"Every consciousness upon whatever object it is primarily directed, is constantly directed upon itself," wrote Franz Brentano in 1874 in his seminal work, Psychology From an Empirical Standpoint. This assertion of the unity of consciousness as reflexive awareness, which finds its roots in Aristotle, has been both criticized and vigorously defended by contemporary philosophers working in the interdisciplinary field of Consciousness Studies. In this presentation, I first consider various alternatives to the reflexivist theory of consciousness, specifically higher-order, representationalist, token-physicalist, and dualist theories. I then review evidence from embodied cognitive science that highlights various problems these latter theories face in accounting for the character of consciousness. Finally, I entertain the question whether this sort of evidence provides sufficient ground for claiming that something like a pre-reflective self-awareness is prior to the types of consciousness that presuppose conceptual and narrative competence.


Philosophy Colloquium Series: Justification Without Normativity

Adventures in Rationalism

Dr. Michael Della Rocca
Andrew Downey Orrick Professor of Philosophy, Yale University 
Monday, November 12th, 2012
6:30 pm, Alumni Memorial Hall of Randolph Hall

The Principle of Sufficient Reason (the PSR) which rejects brute facts has a venerable history but has also fallen out of favor. This is due, no doubt, to the exotic nature of the PSR's implications, especially monism which in one of its forms is the thesis that there is only one thing. Despite this hostile environment, the paper ventures to offer a defense of the PSR and concludes on a surprising note.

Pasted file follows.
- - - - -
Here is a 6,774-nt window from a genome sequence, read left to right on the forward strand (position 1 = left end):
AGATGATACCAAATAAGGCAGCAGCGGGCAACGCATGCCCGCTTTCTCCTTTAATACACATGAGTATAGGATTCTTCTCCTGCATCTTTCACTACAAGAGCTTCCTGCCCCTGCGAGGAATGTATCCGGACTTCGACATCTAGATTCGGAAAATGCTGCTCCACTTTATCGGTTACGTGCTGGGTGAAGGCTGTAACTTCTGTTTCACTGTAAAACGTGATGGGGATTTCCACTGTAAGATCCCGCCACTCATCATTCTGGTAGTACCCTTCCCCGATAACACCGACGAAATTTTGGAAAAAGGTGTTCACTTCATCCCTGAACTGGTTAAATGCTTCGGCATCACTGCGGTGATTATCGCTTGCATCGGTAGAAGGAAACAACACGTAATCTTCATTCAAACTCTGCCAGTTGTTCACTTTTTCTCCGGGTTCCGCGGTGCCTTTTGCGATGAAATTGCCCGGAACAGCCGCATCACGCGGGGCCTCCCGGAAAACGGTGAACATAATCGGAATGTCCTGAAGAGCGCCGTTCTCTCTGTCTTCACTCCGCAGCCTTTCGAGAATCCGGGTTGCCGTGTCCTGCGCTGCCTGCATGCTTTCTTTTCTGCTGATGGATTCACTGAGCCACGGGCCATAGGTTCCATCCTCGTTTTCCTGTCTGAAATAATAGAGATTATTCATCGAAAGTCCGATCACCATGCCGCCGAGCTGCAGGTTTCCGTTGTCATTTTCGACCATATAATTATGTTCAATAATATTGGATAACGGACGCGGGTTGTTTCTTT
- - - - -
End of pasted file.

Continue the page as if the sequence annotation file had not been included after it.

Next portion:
This is the first of two lectures sponsored by the Coastal Carolina Conservation League and we are grateful for their support!



Philosophy Colloquium Series: Believing in Free Will: A Philosophical / Psychological Investigation

Dr. Thomas Nadelhoffer
Assistant Professor of Philosophy, College of Charleston 
Thursday, November 8th, 2012
3:15 pm, ECTR 113

Recently, psychologists and experimental philosophers have become increasingly interested in people’s intuitions about free will.  However, the goal of this empirical research is not to explore whether humans actually have free will, metaphysically speaking; rather, the goal is to explore the instrumental value of believing in free will.  After all, regardless of whether we have free will, believing that we do could nevertheless be interpersonally and intrapersonally beneficial.  During this talk, I will situate my own research on this front within the broader project of trying to understand how people think about free will. I will also argue that my latest findings suggest that there may be a dark side to believing in free will--which is an issue that calls out for further investigation.